Pots, Trade and the Archaic Greek Economy

Article excerpt

Fine painted pottery is the archaeological trade-mark of the Greek presence overseas. Since other materials of exchange in the Classical world - soft things like grain, oil and slaves - are less archaeologically visible, a fresh look at issues in the archaic Greek economy revolves once more around patterns in the ceramics.

Central to Moses Finley's characterization of the ancient economy was his claim that Greek and Roman society 'was not organized for the satisfaction of its material wants by "an enormous conglomeration of interdependent markets"' (1985: 22). A lot is at stake in the claim that markets were not interdependent. In the world of independent markets, exchange is marginal to a fundamentally subsistence economy: local supply and demand fixes prices. In the world of the interdependent market, global demand for a particular commodity has an effect not simply on the price of that commodity but upon other commodity prices also: production and marketing decisions are affected by events far away from the place of production. In this world not all goods are produced for a market, nor is there a free market for all goods, but goods are regularly exchanged and those engaged in exchange are aware of varying demand for particular commodities in different places. Crucially the structure of exchange is not determined by the highly variably demand for staple foodstuffs.

In this paper I argue that the archaic Greek world was a world of interdependent markets. In concentrating on the archaeological evidence I inevitably concentrate on pottery, and I attempt to reveal the significance of the non-random distribution of archaic Athenian pots for the character and structure of the archaic Greek economy (cf. Webster 1972: chapter 20; Boardman 1979: 37-9; Hannestad 1989: 112-14; Robinson 1990). I am not concerned with the value of pottery, with why people bought Athenian pottery rather than local or Corinthian pottery, with the social origins and political impact of those engaged in trade (on which cf. Cartledge 1983 on Mele 1979 and Bravo 1977; also Ste Croix 1981), or with the importance of the Phoenicians as carriers of early Greek pottery into the western Mediterranean (Shefton 1982), although my claims for the volume and economic significance of trade in non-agricultural goods have implications for these issues also. The evidence I deal with is unusually subject to vagaries of excavation, identification, and publication, but the features currently apparent seem to me to justify the attempt at interpretation.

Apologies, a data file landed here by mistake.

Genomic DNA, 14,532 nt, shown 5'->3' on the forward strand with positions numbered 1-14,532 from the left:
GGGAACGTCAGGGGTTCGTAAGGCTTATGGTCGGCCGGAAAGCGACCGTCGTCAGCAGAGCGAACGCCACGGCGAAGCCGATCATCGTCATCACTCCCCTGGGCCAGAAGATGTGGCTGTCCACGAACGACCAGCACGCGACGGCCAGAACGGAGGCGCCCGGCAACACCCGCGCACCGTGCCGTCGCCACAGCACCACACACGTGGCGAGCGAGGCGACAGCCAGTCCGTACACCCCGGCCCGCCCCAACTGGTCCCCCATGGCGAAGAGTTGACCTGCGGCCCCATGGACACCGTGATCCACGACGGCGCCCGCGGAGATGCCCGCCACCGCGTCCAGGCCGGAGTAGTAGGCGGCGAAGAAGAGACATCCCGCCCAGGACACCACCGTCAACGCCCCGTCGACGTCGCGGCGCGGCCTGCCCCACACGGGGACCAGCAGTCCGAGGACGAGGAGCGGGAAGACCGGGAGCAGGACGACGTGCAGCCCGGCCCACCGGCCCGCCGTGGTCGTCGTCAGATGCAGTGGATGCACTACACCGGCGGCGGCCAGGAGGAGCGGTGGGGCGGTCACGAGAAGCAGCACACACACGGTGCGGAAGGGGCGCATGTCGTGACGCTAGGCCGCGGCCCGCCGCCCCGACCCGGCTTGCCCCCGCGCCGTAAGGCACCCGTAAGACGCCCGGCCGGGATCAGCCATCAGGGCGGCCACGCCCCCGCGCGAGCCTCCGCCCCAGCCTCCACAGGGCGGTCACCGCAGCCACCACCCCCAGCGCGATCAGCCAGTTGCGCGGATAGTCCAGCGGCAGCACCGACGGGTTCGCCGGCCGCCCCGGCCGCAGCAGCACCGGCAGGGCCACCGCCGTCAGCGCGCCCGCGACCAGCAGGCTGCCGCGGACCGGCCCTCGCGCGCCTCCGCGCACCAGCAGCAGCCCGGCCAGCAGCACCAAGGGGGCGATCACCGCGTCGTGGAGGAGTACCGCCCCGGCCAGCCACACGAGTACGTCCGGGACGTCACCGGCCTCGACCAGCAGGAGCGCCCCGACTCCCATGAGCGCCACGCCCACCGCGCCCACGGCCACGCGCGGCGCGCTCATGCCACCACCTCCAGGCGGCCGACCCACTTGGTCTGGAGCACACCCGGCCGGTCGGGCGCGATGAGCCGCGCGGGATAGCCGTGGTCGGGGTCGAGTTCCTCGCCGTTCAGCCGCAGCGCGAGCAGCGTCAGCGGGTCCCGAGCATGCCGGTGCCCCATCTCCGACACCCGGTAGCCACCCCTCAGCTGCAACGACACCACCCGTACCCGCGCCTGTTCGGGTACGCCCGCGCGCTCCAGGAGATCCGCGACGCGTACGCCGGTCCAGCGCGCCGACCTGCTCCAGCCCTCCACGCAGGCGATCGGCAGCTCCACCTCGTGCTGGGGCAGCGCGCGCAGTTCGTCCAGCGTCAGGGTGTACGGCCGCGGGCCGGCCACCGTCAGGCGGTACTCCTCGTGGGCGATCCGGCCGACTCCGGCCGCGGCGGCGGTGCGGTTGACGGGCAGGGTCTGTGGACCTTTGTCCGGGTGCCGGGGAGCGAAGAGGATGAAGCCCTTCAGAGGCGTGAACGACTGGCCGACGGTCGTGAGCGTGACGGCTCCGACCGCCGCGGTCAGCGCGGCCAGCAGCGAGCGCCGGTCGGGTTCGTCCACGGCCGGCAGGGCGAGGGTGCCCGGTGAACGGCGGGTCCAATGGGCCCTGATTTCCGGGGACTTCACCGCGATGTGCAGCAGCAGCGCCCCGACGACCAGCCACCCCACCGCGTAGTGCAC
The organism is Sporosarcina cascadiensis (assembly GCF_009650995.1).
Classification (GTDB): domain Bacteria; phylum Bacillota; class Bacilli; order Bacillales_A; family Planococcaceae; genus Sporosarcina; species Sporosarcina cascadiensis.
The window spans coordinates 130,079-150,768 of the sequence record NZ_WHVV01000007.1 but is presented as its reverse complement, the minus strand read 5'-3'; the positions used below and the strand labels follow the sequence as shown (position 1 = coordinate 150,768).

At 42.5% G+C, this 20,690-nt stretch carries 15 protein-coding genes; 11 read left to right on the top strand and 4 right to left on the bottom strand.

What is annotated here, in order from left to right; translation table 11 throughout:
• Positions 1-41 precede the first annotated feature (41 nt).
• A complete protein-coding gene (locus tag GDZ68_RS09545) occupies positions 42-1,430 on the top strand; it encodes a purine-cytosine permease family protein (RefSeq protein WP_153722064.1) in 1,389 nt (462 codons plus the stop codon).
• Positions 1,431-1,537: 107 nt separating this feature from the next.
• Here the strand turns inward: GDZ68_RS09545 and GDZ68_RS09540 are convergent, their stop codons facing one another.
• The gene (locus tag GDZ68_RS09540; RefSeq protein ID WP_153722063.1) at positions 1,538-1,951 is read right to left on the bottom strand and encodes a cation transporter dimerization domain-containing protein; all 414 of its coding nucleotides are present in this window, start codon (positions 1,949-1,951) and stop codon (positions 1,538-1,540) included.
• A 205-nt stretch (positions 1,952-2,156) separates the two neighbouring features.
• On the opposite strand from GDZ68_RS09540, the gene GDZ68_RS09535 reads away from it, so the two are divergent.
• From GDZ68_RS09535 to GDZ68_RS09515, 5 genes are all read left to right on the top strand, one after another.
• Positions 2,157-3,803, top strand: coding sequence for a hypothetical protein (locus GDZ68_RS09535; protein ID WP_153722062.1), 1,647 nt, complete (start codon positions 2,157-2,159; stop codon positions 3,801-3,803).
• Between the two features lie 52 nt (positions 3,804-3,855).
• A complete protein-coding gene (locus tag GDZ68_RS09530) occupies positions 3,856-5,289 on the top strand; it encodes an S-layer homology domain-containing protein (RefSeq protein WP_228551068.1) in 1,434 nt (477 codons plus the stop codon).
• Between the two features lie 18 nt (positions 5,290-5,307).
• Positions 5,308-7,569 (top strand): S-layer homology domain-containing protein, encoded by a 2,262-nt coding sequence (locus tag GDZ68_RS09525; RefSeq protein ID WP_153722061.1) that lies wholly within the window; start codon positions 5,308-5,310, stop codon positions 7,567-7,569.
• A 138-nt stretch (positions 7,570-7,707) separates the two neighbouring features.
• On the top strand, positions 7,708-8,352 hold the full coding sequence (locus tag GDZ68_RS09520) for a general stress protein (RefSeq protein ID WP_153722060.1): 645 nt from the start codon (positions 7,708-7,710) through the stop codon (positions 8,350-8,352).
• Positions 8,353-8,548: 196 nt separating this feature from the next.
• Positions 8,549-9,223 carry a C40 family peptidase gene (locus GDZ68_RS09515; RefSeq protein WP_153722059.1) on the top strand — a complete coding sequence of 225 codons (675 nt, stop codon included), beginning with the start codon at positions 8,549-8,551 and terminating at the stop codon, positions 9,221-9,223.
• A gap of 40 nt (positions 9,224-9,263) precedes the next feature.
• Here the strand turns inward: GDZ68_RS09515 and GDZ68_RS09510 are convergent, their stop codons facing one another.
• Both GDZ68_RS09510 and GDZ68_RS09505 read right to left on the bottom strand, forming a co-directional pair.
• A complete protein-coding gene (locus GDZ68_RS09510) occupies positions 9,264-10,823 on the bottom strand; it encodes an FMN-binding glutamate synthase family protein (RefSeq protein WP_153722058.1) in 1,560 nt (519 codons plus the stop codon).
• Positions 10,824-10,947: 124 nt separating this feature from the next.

Sizing up the market

The clearest indication that the mechanisms of exchange enabled goods to be precisely targeted comes from the distribution of the products of the 'Nikosthenic' workshop at Athens, which operated during the second half of the 6th century BC. Some 96% of this workshop's pots of known archaeological provenance (find-spot) come from the Etruscan area, and it produced pots whose shapes copied the shapes of Etruscan bucchero pottery. What is more, different shapes catered for different Etruscan markets: most of the around 100 Nikosthenic amphorae known have been found at Cerveteri [ILLUSTRATION FOR FIGURE 1 OMITTED], most of the around 400 Nikosthenic small kyathoi from Vulci and Orvieto (Rasmussen 1985: 38). But the most recent discussion of these pots (Arafat & Morgan 1994: 115-16) follows a long line of ancient historians in claiming that 'the activities of the Nikosthenic workshop are by no means typical' (cf. Austin & Vidal Naquet 1977: 114).

The adoption of Etruscan shapes shows that the Nikosthenic workshop produced explicitly for a foreign market. The substantial scale of its operations - it seems to have been a particularly large concern associated with a very large number of painters, employing up to 30 persons (Eisman 1974) makes it impossible to dismiss it as an isolated experiment within a system not otherwise geared to precise marketing. A model of exchange for the 6th century must accommodate the possibility of systematic targeting of precise foreign markets by particular exporters. …